Based on the meteorological factors and the amount of Mansonia spp. there was a positive correlation between the relative humidity and Ma. titillans bites, both outdoors (S = 6661, p < 0.001), and indoors (S = 6774, p < 0.001). Another correlation was obtained between the temperature and the reduction of bites, indoors (S = 7795, p < 0.001) and outdoors (S = 1979, p < 0.001). Although some correlations were detected between the meteorological factors and, the increase or decrease of mosquito bites, all such results showed a weak correlation.

Table 2.

Number, relative frequency, and frequency of Mansonia spp. in the three annual sampling periods. Peak of rainy: first annual sampling (February), Dry season: second annual sampling (June), and Beginning of rainy: third annual sampling (October), from 2015 to 2019.

img-AYF_883.gif

Biting Behavior

The two most abundant species in the study, Ma. titillans and Ma. humeralis, were also predominantly nocturnal species (Fig. 2). Peaks in biting activity were observed in the initial hours of capture (6:00–7:00 p.m. and 7:00–8:00 p.m.) after dusk. During the rainy season (February), peak activity was observed during 7:00–8:00 p.m., with successive declines in the number of captured mosquitoes, and with higher bite indices observed outside the homes throughout the night ( Supp Table S2 [online only] (tjac016_suppl_supplementary_table_s2.docx)). The only exception regarding the predominance of mosquitoes was observed in the dry season (June) outside the homes, especially for Ma. titillans (Fig. 2).

In the beginning of rainy season, higher bite indices were recorded between 7:00–8:00 p.m., outside the homes ( Supp Table S3 [online only] (tjac016_suppl_supplementary_table_s3.docx)), for both Ma. titillans and Ma. humeralis. HBI were lower (HBI = 5 – Ma. titillans e HBI = 10 – Ma. humeralis) indoors, with more peaks throughout the night for Ma. titillans, and between 6:00–7:00 p.m. for Ma. humeralis. During the rainy season, the biting pattern was similar to October, with a predominance of bites outside the homes, and peak activities between 7:00–8:00 p.m. Inside the homes, Ma. humeralis had a higher HBI value (10) than Ma. titillans (HBI = 5). Throughout the day, the HBI values were low (between 5–10), with values higher in the rainy season as compared to those obtained in the dry season, especially inside the homes (Fig. 2).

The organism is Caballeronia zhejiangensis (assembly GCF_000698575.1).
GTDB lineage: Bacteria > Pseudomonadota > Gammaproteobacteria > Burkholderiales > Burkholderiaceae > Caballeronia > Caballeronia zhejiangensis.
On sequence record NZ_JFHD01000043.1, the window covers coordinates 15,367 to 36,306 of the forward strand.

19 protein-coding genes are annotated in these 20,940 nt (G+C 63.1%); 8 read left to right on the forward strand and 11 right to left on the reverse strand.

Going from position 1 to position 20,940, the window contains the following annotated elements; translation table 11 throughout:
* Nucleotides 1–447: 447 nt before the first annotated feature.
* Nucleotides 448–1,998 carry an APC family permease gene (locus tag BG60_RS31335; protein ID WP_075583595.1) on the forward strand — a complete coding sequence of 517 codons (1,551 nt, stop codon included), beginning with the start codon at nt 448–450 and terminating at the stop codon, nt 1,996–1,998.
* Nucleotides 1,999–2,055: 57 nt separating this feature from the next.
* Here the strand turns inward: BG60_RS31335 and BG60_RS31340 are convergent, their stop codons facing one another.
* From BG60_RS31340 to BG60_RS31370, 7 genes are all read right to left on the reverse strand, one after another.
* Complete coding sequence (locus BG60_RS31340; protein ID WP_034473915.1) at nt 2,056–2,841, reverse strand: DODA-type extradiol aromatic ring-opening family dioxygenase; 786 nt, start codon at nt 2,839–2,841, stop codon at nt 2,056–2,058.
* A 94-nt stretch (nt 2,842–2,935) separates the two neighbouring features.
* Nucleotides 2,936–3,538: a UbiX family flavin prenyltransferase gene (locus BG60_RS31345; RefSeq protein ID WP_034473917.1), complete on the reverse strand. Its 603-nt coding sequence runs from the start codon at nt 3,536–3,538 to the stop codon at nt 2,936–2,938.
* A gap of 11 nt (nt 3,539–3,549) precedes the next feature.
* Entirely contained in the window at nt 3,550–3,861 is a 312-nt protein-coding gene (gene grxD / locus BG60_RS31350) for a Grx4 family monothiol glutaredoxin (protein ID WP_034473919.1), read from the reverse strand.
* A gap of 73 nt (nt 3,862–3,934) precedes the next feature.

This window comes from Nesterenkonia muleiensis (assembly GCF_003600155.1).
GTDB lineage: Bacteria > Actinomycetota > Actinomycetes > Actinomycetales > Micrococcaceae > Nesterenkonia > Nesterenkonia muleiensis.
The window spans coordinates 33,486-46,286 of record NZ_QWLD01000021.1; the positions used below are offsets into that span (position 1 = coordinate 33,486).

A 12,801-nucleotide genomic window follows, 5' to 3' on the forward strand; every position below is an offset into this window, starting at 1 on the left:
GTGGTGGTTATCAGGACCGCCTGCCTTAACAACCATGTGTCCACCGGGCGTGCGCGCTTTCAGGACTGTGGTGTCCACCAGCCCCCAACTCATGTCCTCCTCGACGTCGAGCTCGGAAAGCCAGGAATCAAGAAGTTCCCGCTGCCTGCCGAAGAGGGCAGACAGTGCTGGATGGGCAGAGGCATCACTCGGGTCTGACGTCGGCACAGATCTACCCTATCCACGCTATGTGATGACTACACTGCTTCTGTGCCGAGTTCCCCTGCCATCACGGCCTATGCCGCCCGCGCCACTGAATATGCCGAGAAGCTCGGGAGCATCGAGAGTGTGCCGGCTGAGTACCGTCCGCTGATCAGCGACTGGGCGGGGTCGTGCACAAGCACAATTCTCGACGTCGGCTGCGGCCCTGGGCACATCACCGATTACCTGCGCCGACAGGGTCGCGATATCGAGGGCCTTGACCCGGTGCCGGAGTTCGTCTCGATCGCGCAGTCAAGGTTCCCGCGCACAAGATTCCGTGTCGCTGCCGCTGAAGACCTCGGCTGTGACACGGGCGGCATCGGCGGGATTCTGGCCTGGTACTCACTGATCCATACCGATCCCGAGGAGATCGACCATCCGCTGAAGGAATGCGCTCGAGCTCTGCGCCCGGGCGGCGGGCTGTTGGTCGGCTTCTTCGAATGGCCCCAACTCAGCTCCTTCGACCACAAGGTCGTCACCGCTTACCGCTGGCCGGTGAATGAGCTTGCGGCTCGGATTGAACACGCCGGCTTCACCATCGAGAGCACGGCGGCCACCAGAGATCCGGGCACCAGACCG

Fig. 2.

Radial bar graph (24 hr) showing activity pattern with HBI bite index for Mansonia titillans (left) and Ma. humeralis (right) for the season; rainy, dry, and early rains in the region, respectively, inside, and outside households, using human landings (HLC). The values presented refer to W = Mann–Whitney and p-value of significance between inside and outside by species.

img-z5-9_883.jpg

Seasonal Variation

The number of collected specimens of Mansonia spp. fluctuated throughout the sampling events, with the highest numbers being obtained in 2015, and the numbers of these collected specimens decreased in the consecutive years from 2016 to 2019. In addition, the highest abundance of Mansonia was observed in the 2nd annual sampling event (dry season) in 2015. However, from 2016 to 2019, the highest annual HBI rates were observed in the 1st annual sampling event (peak of the rainy season) each year (Fig. 3).

The decomposition of the raw data obtained for the time series and the meteorological factors are shown in Fig. 3. The adjusted dataset helped to detect a prominent peak in the 2nd annual sampling of 2015 (June/2015), and two smaller peaks in the 1st (February) and 3rd (October) 2017 samplings. A downward trend was also observed in the amount of Mansonia spp. in subsequent years (Fig. 3).